Tips + Techniques

Artistic and Cinematic Lighting Setups for Portrait Photographers

August 28, 2020

By Jacqueline Tobin

© Nick Fancher

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We asked several portrait photographers who are known for a more artistic and cinematic lighting style to give us behind-the-scenes looks at how they manage to make their photos look so darn artistic and cinematic. They each broke down three photos, with diagrams, to show us what they did and tell us how they got there with their lighting equipment.

For loads more lighting know-how, check out these next-level lighting tips for wedding and engagement photographers, honing your portrait lighting basics, expanding your repertoire with more creative techniques, perfecting how to photograph with only natural light (and, when you don’t have it, how to imitate natural light no matter where you are), and mastering your lighting tools.

Chris Knight Breaks Down His Cinematic and Artistic Lighting

© Chris Knight

Anyone familiar with Chris Knight‘s photography knows why we had to ask him for his lighting approach. The portrait and commercial photographer is heavily inspired by paintings and films, and he translates that beautifully on set. Knight explains how he used his lighting gear to create portraits of a 20th century boxer character, a Vanity Fair-inspired Old Hollywood star and an entirely new (to him) spotlight effect on a model.

Nick Fancher Creates Dramatic, Experimental Illuminated Portraits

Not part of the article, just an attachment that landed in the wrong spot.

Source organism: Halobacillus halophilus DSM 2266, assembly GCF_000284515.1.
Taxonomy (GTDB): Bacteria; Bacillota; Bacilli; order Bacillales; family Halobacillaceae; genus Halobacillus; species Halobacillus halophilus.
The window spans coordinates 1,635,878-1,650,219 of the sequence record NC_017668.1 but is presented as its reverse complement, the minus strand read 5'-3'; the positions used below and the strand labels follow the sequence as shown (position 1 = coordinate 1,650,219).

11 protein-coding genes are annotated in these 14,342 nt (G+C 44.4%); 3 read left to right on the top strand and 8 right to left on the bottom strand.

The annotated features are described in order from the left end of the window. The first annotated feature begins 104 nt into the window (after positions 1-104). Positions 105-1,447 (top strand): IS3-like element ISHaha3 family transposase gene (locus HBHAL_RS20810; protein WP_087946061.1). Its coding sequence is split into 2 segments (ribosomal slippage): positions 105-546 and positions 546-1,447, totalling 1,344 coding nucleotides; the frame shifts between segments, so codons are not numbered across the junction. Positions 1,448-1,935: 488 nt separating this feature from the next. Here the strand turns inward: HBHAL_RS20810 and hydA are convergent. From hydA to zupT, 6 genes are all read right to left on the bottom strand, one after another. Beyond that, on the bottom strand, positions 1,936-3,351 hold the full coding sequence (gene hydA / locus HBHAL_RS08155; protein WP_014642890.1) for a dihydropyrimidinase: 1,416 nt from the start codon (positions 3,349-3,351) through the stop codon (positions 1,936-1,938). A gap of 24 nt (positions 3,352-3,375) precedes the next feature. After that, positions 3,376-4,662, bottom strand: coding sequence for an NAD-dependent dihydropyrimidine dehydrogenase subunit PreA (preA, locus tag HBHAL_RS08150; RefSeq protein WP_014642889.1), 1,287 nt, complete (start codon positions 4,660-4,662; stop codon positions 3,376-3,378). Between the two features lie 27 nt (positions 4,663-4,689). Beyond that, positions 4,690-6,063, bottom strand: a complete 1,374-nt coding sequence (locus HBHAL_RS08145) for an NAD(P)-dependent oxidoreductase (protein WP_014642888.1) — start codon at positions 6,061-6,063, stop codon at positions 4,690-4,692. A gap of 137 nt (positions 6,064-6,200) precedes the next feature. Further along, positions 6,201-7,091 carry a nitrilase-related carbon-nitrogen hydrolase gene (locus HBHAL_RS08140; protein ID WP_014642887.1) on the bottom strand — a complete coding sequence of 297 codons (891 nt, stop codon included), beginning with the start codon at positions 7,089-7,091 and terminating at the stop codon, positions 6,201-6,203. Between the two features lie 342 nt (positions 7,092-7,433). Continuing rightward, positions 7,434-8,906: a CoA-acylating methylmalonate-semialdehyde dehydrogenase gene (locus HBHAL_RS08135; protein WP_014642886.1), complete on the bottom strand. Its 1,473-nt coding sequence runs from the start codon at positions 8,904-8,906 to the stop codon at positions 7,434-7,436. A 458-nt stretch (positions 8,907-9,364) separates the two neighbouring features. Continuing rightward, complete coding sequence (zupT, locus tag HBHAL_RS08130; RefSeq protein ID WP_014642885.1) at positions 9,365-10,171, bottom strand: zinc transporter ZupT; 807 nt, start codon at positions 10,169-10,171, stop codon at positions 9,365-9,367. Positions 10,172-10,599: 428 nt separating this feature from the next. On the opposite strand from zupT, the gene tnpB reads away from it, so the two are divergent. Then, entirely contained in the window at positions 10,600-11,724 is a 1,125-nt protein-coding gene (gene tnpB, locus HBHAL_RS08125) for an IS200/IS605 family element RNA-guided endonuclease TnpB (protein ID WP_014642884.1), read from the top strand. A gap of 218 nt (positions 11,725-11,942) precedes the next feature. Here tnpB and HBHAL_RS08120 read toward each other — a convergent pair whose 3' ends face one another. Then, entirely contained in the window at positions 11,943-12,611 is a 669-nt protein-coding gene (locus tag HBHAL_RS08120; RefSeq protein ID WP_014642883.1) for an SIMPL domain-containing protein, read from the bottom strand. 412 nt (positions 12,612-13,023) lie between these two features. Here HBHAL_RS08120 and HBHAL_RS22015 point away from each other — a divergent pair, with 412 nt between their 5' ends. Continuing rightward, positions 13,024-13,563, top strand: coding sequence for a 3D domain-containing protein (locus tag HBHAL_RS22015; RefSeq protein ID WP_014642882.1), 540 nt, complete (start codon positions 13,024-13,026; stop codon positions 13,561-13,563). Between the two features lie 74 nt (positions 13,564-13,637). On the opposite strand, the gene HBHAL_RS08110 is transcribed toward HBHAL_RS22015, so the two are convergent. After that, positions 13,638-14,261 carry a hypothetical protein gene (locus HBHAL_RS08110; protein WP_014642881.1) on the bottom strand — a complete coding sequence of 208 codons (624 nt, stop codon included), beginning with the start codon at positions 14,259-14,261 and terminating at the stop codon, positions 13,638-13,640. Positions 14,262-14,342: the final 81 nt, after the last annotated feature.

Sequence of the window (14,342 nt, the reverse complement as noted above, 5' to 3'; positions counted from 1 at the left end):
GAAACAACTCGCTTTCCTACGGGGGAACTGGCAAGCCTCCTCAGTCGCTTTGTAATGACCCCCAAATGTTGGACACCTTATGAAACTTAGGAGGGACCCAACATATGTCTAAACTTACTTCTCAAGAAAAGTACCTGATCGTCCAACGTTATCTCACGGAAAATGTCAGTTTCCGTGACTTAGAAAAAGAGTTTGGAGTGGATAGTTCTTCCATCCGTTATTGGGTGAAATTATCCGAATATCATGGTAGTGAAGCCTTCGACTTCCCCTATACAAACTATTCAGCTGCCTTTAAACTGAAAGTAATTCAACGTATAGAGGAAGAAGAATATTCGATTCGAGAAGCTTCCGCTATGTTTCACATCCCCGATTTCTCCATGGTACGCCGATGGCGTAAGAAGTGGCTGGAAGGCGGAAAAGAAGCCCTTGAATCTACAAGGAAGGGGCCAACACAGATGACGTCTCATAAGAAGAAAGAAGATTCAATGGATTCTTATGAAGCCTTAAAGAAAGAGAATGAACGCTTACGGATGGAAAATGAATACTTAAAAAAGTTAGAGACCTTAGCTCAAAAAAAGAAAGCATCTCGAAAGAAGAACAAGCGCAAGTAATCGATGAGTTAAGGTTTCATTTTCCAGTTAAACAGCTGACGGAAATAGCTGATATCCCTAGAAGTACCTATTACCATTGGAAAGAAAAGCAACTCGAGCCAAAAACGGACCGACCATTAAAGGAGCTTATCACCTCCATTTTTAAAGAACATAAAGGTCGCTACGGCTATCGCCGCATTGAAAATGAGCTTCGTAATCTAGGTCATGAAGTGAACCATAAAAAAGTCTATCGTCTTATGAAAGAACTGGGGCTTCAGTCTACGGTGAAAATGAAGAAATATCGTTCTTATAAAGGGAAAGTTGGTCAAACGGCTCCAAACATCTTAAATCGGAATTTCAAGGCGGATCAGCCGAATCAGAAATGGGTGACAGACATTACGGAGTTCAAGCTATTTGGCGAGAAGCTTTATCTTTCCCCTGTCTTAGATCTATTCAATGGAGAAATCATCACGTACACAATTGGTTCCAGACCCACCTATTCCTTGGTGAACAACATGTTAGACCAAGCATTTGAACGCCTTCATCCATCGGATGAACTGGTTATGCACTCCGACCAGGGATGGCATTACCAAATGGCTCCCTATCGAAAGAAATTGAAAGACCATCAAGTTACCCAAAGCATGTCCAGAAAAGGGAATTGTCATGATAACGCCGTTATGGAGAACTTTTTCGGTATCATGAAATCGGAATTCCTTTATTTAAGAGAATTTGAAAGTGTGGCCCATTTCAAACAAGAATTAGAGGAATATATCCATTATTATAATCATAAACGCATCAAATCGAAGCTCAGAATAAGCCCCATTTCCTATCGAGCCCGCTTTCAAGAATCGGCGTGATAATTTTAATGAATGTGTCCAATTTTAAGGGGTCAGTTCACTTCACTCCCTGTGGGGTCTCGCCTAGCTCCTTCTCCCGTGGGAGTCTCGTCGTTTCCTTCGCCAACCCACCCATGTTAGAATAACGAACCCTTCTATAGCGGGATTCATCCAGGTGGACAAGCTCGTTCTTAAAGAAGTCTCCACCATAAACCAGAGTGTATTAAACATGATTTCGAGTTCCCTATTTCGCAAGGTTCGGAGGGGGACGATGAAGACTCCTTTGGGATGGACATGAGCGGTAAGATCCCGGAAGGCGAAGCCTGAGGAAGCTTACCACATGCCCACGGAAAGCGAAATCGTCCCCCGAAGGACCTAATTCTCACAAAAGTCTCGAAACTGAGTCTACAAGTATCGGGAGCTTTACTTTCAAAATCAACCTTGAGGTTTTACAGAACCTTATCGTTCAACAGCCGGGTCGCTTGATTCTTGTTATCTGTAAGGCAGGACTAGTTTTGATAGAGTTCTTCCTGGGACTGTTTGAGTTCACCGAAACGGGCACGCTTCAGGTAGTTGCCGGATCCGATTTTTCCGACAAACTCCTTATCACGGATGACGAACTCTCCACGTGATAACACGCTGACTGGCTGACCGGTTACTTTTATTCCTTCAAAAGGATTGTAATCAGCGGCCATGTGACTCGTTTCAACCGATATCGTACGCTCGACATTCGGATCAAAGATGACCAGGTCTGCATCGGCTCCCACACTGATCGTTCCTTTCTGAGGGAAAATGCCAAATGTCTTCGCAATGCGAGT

© Nick Fancher

Nick Fancher is practically encyclopedic when it comes to lighting. He’s known for his experimentation into techniques like color lighting and for refining a fairly speedy approach. “I learn by trying new things,” Fancher says. “Don’t just light your subject with an umbrella at a three-quarter angle because you know it will look decent. Think about what you’re trying to convey.” Here, he showed us three ways he creates drama-filled lighting while still mixing it up from shoot to shoot.

Tom Sanders Explains How He Uses Lighting to Match a Portrait’s Mood

© Tom Sanders

Lighting can do a lot to enhance a story, as Tom Sanders will tell you. To illustrate this, he showed us how he chose what to use when he photographed aging veterans (one of his portrait niches), a celestial-inspired portrait (you’ll be surprised by the technique behind that one!), and a leather-working fashion designer. Each lighting setup truly leads the stories behind the portraits, rather than simply following a concept brief.